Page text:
Sound is a mere sensation; but of what infinite variations it is eapable ! and when appropriated by experience, and determined and fixed by the intelligent will, it becomes a medium through which the mind communicates with the external world, and mind with mind. In its more delicate and subtle modifications it becomes the living and irrepresentable language of the soul.
Sound, as appropriated by man, admits of two general divisions. First, music; secondly, language. Music is in the soul, because its sensations are there ; and because all its laws of melody and harmony are there. It holds the most intimate connection with our purest and most delightful emotions and passions, both from constitutional concordance and established associations. Perhaps there is an emotion, strictly the emotion of music, accompanying all music-a mysterious under-current of feeling in which
lies the secret of its power. Our great poet causes to pass before us the beautiful shadow of this emotion when he says, “I am never merry when I hear sweet music.”
In treating of language, we treat of succession and modifica. tion of sound. Written language comprises merely the symbols which have been invented to represent sound; but language itself is nothing but sound. Hence, when we peruse language by its written symbols, a conception of the sounds is continually passing through the mind, while the sounds themselves form the representatives of the thought. To the deaf and dumb alone are letters the representatives of the thought.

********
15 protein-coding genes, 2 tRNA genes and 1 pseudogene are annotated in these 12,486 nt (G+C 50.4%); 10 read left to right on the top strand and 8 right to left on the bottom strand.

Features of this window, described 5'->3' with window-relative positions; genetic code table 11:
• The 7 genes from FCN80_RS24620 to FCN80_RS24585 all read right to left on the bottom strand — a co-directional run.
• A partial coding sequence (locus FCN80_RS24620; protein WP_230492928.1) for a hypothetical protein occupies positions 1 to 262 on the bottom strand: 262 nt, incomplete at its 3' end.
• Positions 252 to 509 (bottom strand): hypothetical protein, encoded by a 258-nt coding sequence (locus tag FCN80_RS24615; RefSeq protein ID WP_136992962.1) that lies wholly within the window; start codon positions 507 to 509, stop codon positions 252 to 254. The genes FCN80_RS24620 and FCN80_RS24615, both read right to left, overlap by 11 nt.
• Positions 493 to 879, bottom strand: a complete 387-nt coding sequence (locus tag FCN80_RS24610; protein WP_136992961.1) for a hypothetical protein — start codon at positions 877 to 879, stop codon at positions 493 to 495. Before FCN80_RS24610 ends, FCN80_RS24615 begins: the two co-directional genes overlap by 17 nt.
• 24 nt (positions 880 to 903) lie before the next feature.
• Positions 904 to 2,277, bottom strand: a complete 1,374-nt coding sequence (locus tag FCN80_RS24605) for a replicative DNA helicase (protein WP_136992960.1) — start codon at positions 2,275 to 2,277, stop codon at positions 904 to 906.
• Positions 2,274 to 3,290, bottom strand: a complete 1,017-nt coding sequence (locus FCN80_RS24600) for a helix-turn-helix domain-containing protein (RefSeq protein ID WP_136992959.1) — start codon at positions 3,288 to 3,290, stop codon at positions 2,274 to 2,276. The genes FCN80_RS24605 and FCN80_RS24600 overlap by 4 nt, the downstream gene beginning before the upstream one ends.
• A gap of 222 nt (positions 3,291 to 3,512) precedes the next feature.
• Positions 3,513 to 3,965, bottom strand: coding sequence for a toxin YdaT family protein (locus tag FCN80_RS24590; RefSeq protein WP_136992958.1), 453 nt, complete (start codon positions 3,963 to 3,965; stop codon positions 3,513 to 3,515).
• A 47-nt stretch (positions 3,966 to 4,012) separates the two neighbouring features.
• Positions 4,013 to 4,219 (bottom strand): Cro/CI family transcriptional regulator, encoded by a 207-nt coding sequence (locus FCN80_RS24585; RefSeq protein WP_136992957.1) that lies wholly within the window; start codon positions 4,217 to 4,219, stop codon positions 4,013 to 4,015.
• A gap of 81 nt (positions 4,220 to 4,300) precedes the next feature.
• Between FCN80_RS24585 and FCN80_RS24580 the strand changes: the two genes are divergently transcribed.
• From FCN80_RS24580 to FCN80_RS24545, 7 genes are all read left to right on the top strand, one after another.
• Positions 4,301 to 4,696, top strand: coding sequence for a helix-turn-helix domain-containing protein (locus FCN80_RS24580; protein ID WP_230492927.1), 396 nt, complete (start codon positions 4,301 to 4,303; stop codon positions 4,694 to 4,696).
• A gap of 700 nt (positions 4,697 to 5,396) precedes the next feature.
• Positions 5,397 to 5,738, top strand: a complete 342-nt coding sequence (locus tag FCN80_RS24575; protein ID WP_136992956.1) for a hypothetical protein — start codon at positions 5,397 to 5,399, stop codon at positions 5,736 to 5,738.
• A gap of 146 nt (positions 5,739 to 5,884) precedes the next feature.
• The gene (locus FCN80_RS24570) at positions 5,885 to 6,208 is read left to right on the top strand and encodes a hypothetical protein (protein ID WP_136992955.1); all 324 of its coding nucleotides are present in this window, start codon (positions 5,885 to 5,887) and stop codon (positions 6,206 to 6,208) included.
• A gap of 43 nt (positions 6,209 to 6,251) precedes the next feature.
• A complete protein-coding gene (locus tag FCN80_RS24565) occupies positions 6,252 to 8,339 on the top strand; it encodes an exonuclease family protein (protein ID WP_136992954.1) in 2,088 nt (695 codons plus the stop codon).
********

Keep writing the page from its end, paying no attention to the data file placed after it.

The elementary sounds represented by the alphabet are nearly the same in all languages. They undoubtedly have a common origin, and that origin both reason and history point out as Divine. It is by the various combinations of which these sounds are susceptible that the different languages are formed. Language having sound for its material, and its office being to represent or express thought, its properties must be distinguished into two kinds -properties of the thought, and properties of the sound. Thus perspicuity must be considered a property of the thought, inasmuch as it consists in a nice selection of words to symbolize with the thought, and such an arrangement of them as accurately to represent the relations and processes of thought. Figures must also be considered as properties of the thought, inasmuch as they are constituted by resemblances, contrasts, analogies and personifications, which lie wholly in the thought, and have no relation to the sound. On the other hand, the harmony of language is a property of the sound depending wholly upon a certain combination of sounds in words, and a certain arrangement and succession of sounds in sentences. But when either in prose or verse the sound is adapted to the sentiment, this adaptation, since it must be based upon some resemblance or analogy, forms a property of the thought.
Elegance of style is chiefly a property of the sound. It consists in such a selection and arrangement of words as form a graceful, easy, and melodious flow of sound. The capital properties of the thought are of course pre-supposed.
Eloquence is also dependent for its constitution upon properties of the sound. We wish it to be understood here, that when we speak of eloquence we mean a species of writing without refering to the delivery, or oratory. Eloquence is born from the union of reason and sublime passion. It is the divine and calm majesty of truth armed with the lightnings, and riding upon the winds. Or it is the same power in the chariot of the sun. Its language has
. the highest properties of the thought. But, in addition, there is an energy and abruptness, a fullness and majesty in the sounds without which it could not be perfect, and would lose its effect.
THIRD SERIES, VOL. IV. No. 4. 9